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Dubious Judge Rejects Bond Trade Group's Brief

Bankruptcy: He expresses concern over impartiality after attorneys concede that Merrill had urged the filing.

February 14, 1996|RENE LYNCH | TIMES STAFF WRITER

SANTA ANA — A judge overseeing Orange County's lawsuit against Merrill Lynch & Co. refused Tuesday to consider a court brief filed by a bond market trade group after voicing concerns about the group's impartiality.

Attorneys for the Public Securities Assn. conceded the trade group had not considered filing a friend-of-the-court brief in the bankruptcy case until it was urged to do so about a year ago by Merrill Lynch--one of its most prominent members.

The association's attorneys insisted the filing of the brief was still an independent decision that was not influenced by Merrill Lynch.

"I have not seen a situation where a litigant went out and then encouraged the filing of an amicus brief," Ryan said. "I'm concerned about the appearance of bias and the lack of impartiality in coming before the court."

Outside of court, Orange County's lead bankruptcy attorney, Bruce Bennett, said the incident highlights the defense tactics of Merrill Lynch.

"It just tells us we have a sophisticated defendant who will use every available means to resist the county's efforts to recover in the case," Bennett said.

A spokesman for Merrill Lynch declined to comment on the judge's ruling, but rejected the notion that the firm did anything improper in suggesting the filing of what is known as an amicus curiae brief.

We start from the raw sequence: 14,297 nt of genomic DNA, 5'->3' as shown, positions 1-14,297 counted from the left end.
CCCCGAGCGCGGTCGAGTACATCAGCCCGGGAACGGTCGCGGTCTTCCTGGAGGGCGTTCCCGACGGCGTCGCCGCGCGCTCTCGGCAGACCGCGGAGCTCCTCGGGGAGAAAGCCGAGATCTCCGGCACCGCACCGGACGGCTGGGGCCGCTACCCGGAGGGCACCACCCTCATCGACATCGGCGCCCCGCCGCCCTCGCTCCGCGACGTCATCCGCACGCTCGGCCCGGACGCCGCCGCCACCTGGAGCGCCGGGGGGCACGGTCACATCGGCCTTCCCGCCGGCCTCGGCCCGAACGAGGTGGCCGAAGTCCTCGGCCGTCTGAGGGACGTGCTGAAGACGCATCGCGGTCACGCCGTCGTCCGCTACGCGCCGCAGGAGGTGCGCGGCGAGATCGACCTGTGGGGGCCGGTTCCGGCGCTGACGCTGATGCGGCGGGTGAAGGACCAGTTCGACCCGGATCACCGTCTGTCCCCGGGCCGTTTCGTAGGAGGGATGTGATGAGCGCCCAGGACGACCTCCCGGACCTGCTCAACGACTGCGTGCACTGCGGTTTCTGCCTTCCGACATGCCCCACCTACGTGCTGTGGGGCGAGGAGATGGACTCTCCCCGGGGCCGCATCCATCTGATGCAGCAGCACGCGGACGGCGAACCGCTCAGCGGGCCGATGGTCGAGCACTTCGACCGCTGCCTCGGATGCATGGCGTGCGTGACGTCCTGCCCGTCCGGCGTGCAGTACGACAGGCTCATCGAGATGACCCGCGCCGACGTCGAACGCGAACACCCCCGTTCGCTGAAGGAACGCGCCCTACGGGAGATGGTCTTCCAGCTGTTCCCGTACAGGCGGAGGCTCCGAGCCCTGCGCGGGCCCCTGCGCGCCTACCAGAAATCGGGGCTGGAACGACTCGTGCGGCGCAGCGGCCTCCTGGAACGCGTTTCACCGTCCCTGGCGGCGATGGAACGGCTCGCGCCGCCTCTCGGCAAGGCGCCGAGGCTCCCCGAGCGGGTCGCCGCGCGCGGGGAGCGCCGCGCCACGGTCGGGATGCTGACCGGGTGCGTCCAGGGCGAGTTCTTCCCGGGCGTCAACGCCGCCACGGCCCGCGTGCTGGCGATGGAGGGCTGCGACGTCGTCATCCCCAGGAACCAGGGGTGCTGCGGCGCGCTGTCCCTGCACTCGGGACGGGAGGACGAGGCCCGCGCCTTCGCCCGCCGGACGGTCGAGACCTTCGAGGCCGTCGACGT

"It was perfectly proper for Merrill Lynch to ask PSA to consider filing an amicus brief," said spokesman Andrew Sieg. "Indeed, it is standard practice of good counsel to solicit responsible amicus briefs on matters of national concern."

The county filed for bankruptcy Dec. 6, 1994, after losing nearly $2 billion on a risky investment strategy forged by longtime Treasurer-Tax Collector Robert L. Citron. The county's lawsuit seeks $2 billion and contends that Merrill Lynch duped Citron into gambling taxpayer's funds on "repurchase agreements" and other volatile securities in violation of state law.

Merrill Lynch officials have denied any wrongdoing in connection with the county's bankruptcy, insisting that Citron handled his own decisions and acted with the support of the County Board of Supervisors.

The county's argument, if successful, could cause the bottom to fall out of the nation's $1.5-trillion repurchase agreements market by raising legal uncertainty about the complex transactions, according to the brief filed by the Public Securities Assn., which represents securities firms and banks that underwrite bonds.

The legal clash came Tuesday after Bennett accused the association and Merrill Lynch of working together to craft the court brief, noting that Merrill Lynch's court documents referred to the group's brief before it was ever filed.

When counsel for the association and Merrill Lynch objected to those comments, Bennett shocked his opponents in court by asking them to take the witness stand and testify under oath. Ryan appeared ready to proceed, but the attorneys declined.

Outside of court, the association's senior vice president and general counsel, Paul Saltzman, said Merrill Lynch twice recommended the filing of the brief. But representatives for the Wall Street brokerage, who sit on an association governing board, were barred from being involved in any decisions about the brief, Saltzman stressed.

While disappointed in the ruling, Saltzman said, the association achieved its goal of alerting Ryan to the impact the bankruptcy case could have on the nation's securities market.

"Our message was received by the court," Saltzman said.

* NEXT CHAPTER: Wall Street dealers urge reforms in municipal bankruptcy law. D1

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